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Smokeless tobacco use in decline

Although baseball may come to mind when talking about chewing, seven out of 10 major league baseball players do not use smokeless tobacco. Until recent years, smokeless tobacco or ‘chew’ was common amongst professional players.

However, after years of anti tobacco ads which suggested tobacco caused cancer, tooth decay and other unwanted effects, a large percentage of players now report a decline in tobacco use.

Of players who reported chewing, 59% percent wanted to quit, according to a 1999 survey by the American Dental Association (ADA). Nicotine, found in tobacco products, slows an athlete’s ability, was cited as one reason why players wanted to quit.

“Smokeless tobacco is known to cause cancer,” Cal Ripkin Jr. said in an article on the hazards of smokeless tobacco at www.ada.org. “One can of snuff delivers as much nicotine as 60 cigarettes. Smokeless tobacco increases the risk of oral cancer, heart attacks, strokes, high blood pressure, tooth loss, and kidney problems. I don’t chew; it’s just not worth it.”

When tobacco is left in contact with the mouth for long periods of time, it causes a condition called Leukoplakia, which can cause cancer. Tobacco contains other cancer-causing elements, increasing risk of cancer of the oral cavity, the pharynx, larynx and esophagus.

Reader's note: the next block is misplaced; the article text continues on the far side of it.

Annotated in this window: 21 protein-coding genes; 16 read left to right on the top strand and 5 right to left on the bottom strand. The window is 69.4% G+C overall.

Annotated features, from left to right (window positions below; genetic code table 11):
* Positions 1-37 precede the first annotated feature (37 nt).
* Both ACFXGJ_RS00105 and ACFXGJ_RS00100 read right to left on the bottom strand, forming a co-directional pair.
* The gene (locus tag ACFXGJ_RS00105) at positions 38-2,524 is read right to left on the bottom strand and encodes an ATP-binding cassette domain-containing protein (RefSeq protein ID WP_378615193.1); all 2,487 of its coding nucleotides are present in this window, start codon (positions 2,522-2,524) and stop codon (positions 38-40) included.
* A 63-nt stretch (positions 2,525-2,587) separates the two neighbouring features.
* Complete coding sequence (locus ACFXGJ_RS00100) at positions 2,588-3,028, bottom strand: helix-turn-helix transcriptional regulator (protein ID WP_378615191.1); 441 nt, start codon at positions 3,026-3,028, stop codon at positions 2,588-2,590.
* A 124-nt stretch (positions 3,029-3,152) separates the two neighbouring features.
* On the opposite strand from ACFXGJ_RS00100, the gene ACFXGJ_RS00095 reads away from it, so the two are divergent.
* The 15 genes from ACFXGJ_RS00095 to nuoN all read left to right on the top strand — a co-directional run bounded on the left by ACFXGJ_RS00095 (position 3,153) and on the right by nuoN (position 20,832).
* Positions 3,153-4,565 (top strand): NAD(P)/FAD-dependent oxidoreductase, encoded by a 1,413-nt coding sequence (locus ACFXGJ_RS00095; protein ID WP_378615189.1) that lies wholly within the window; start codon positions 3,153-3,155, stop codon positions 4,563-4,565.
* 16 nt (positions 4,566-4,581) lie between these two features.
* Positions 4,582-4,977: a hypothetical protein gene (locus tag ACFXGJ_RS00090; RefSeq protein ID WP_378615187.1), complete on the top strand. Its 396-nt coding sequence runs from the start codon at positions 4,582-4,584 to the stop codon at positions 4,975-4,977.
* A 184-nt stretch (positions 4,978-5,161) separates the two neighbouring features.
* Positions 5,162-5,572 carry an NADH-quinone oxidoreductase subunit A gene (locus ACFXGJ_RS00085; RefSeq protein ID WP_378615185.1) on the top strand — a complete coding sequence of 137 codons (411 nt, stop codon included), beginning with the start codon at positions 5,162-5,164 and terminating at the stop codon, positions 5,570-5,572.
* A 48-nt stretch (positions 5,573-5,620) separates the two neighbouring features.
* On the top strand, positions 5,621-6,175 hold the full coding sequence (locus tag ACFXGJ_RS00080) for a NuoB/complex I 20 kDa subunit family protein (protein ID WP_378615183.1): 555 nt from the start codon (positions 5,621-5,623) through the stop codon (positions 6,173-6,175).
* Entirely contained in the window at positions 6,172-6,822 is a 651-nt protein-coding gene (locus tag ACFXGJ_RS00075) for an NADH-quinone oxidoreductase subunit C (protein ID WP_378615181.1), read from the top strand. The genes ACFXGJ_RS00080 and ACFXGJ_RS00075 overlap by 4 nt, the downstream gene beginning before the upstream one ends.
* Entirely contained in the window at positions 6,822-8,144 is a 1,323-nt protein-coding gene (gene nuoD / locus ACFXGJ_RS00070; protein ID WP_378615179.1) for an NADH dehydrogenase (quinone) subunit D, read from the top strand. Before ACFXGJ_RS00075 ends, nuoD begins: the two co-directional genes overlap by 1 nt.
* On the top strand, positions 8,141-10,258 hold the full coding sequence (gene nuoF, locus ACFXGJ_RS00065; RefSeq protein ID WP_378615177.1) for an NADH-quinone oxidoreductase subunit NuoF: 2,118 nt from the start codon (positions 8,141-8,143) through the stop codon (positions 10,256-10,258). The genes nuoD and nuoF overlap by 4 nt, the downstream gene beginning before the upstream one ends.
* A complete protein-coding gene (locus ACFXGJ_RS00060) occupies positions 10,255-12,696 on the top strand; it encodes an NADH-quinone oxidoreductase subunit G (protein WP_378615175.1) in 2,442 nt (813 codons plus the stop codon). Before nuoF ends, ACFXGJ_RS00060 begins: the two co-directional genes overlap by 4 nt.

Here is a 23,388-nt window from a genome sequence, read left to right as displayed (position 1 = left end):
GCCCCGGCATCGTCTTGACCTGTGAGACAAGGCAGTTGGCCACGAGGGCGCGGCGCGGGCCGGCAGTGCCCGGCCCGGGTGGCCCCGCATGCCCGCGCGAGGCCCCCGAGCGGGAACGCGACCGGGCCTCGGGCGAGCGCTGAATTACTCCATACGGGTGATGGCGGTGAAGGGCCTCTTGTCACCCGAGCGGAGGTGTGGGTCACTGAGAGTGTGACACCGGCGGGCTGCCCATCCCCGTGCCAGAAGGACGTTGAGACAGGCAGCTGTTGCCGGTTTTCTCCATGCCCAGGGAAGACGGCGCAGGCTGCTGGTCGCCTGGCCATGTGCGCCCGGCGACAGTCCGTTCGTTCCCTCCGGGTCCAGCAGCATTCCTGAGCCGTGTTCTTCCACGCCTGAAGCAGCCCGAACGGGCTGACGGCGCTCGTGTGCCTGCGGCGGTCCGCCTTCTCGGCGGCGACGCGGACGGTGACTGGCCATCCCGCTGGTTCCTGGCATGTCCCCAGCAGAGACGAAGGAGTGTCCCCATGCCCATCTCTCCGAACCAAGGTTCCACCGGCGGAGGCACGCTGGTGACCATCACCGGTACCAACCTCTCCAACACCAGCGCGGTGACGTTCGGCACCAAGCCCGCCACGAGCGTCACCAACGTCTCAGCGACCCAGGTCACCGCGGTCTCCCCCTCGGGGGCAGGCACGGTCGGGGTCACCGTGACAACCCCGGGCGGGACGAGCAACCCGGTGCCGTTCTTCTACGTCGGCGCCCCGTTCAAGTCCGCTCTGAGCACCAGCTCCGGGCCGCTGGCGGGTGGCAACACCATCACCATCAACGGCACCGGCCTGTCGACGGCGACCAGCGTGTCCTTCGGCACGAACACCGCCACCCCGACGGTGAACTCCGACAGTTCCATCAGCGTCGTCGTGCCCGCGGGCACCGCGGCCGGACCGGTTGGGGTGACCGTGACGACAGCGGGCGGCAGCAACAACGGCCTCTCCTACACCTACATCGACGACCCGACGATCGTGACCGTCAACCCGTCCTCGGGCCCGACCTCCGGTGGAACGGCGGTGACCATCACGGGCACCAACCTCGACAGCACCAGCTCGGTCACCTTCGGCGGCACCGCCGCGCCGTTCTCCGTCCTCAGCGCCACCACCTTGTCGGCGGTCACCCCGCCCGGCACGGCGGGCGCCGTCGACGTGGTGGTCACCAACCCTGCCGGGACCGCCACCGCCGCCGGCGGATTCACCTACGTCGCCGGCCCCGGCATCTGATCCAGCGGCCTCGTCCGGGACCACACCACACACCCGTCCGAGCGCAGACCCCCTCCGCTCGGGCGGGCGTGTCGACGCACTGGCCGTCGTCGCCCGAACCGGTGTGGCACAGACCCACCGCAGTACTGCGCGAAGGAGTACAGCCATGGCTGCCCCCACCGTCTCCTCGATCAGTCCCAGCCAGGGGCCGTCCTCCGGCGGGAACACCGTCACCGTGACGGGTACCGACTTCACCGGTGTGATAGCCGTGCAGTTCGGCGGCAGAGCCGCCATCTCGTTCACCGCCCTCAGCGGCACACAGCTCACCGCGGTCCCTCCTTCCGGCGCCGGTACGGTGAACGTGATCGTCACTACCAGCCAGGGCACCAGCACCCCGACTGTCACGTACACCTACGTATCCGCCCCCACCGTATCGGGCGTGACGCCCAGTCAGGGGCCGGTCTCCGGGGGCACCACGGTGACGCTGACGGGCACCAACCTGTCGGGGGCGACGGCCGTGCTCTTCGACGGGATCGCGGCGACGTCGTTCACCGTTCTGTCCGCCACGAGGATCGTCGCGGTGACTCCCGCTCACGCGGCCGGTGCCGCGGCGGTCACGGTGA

“A friend of the family got cancer in his mouth from chewing, and it turned him away from it,” Jillian Childress, ’02, said. “He used that experience to try and deter others from using it.”

At least 28 cancer-causing chemicals have been identified in smokeless tobacco products, according to the ADA.

“It isn’t good to use chewing tobacco because you are actually putting the carcinogens- which are the cancer-causing ingredients- directly onto your tissues,” Dr. Chris Wong said. “It has been known to cause oral cancer as well as damaging your general health.”

Tobacco affects the attachment of teeth to the gum tissue. A receding gum line exposes the tooth roots, and increases risk of developing sensitivity to hot and cold temperatures as well as tooth decay in the unprotected areas. Sugar added for enhanced flavor adds to the tooth decay.

“It’s very gross,” Elizabeth LaRue, ’05, said. “There’s no purpose in doing it because it won’t help your body.”

One study, published in the Surgeon General’s Report, says that only 40% of kids think smokeless tobacco is harmful, and educating students can only raise that number.

“It’s disgusting, but I don’t really know anyone that does it anymore,” Danielle Roberts, ’03, said. “I know people do, but no one I know of. It’s addicting, and it makes your teeth gross.”

Even grit and sand are in smokeless tobacco, wearing down enamel and adding to sensitivity.

“Chewing leads to cancer, cancer leads to death,” Greg Tharpe, ’04, said. “I don’t want to die, so I don’t chew. It wouldn’t make sense.”

For additional information on smokeless tobacco or related problems, go to www.ada.org or www.cda.org. For a local center, call The Cancer Center at Saint Agnes Medical Center at (559) 449-5500.

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